2020 will bring the freedom to use colours in any creative way possible. Interior experts across the world agree that the following year will be a year of experiments, daring colour choices and mixtures in many peoples’ homes. Have you noticed white room walls in many of your friends’ households?
Then prepare to see changes: they are soon to be dyed by bright, colourful shades reflecting personality and temper. In 2019, the colour of the year was Coral and before it, in 2018, Pantone Colour Institute announced the shade of Ultraviolet. Now, all the attention goes to 2020 – what shades will colour the IKEA chair coversand other our most beloved furniture? Let’s take a look!
Bringing nature inside
The modern lifestyle of working eight or even more hours per day in cramped, packed with people indoor offices, coloured in white or other neutral shades make people long for outdoors. Also, the rising trend of the mindfulness and naturalism contributes to the desire to live an eco-friendly way of living and strengthen the connection to nature. The colour green is the symbol of it all – in the form of plants, paint, furniture, and various textile, varying from IKEA chair covers to cosy cushions and rugs.
Important here is to emphasize the dark shade of the colour. In 2020, the green is that of the colour of pine, of an early Autumn‘s grass, of a forest full of birches – it‘s an imperial, velvet soft dark green. For those preferring to play with different tones of green, the choices can be sage green and neo-mint. If you‘re a fan of Neo-Retro style, you‘ll love it!
Pink comes back in a flash
With the name of “millennial rose“, colour‘s traces from the 2016 and 2017 remain in 2019 as well as in 2020. Noticed by many, IKEA autumn/winter 2020 catalogue, including IKEA chair covers and other home accessories, is filled with pink tones and shades. Most probably, one of the reasons pink still holds the throne is its capabilities to soften and give elegance to every detail.
Keep your pinky things from the last two years at home! Even better, combine them with other following year‘s trends like green, dark yellow or dense blue. We assure, your home will resemble a well-matched masterpiece!
Discreet and warm yellow
Even though yellow does not conquer the catalogues of winter 2019/2020, it remains present, discreetly warming up the interior. Especially those of walleye, ochre and mustard tones. Choosing mustard yellow IKEA chair covers or sofa covers will match well with the 2020 trend. The colour can be very well combined with pink, grey or blue – put a yellow carpet near a grey sofa and the effect will be marvellous!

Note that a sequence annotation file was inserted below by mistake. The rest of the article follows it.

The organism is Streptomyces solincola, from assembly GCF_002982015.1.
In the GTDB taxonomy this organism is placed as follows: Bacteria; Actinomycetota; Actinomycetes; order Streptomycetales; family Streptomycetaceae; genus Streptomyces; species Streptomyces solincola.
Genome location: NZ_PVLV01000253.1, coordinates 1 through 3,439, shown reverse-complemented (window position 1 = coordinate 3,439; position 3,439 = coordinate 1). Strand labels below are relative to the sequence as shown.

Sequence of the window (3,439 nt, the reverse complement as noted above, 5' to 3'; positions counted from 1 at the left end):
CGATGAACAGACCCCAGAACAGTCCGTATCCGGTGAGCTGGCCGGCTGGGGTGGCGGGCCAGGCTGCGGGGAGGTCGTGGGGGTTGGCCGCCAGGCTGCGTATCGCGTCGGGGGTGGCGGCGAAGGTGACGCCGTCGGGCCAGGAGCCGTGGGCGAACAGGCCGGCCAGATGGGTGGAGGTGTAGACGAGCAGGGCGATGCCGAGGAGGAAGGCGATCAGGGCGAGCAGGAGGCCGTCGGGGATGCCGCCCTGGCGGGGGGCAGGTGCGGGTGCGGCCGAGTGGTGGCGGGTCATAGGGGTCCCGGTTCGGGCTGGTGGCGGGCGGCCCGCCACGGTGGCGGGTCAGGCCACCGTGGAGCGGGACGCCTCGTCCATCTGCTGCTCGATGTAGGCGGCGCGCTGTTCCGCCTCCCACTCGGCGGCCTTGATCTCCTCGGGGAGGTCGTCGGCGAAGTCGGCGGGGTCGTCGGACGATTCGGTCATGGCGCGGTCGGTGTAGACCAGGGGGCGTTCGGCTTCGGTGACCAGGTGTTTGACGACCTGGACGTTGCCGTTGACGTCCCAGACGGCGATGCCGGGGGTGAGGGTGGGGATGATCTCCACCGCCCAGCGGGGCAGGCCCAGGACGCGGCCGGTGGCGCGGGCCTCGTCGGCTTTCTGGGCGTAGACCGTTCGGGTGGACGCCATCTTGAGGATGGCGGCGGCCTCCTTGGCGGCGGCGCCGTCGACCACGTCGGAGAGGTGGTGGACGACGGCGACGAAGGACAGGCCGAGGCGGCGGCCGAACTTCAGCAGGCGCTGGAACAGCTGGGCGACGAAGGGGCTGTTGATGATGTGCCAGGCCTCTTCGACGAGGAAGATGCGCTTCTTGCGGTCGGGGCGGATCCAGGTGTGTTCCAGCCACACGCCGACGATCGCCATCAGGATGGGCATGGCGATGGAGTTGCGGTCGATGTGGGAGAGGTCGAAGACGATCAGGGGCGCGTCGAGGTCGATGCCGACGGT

Imagine, boho look mustard yellow carpet, blue pillow on the bed, a golden yellow wall or table lamp and cashmere IKEA cover – it‘s a combination of the winner bedroom 2020!
Forecast charts present blue
Even though blue was thought to be losing its momentum, there are signals (like blue IKEA chair covers in 2020 winter catalogue) that it‘s not leaving the trend‘s list in 2020. In fact, Canadian paint brand Behr has chosen blue as the colour of the year in 2019 while well known American brand PPG Paints announced blue Chinese porcelain as the colour of 2020. The porcelain stands out because of its orchid blue and purple hue paintings and they are said to give depth to every room.
More importantly, pale blue is associated with global warming, because it is the colour of the dead coral. Knowing the relevance of the topic across the world, it is highly possible for blue to become the symbol of awareness and a hurtful loss. Moreover, the Scandinavian interior holding the highest position in today‘s interior, blue is the dominant colour for sure.
Thinking about night blue shades on your IKEA chair covers? That might be a great idea! The colours that are little by little rising to the surface of 2020 remind about not being afraid to use different, personality expressing tones and shades in any room‘s design.
Forget the clean, white, often even sterile environment – use more creative ideas and create a cosy, warm and welcoming home. Minimalism driven by mindfulness and naturalism is not about dyeing everything in one or two colours, it‘s about a tasteful combination of many of them.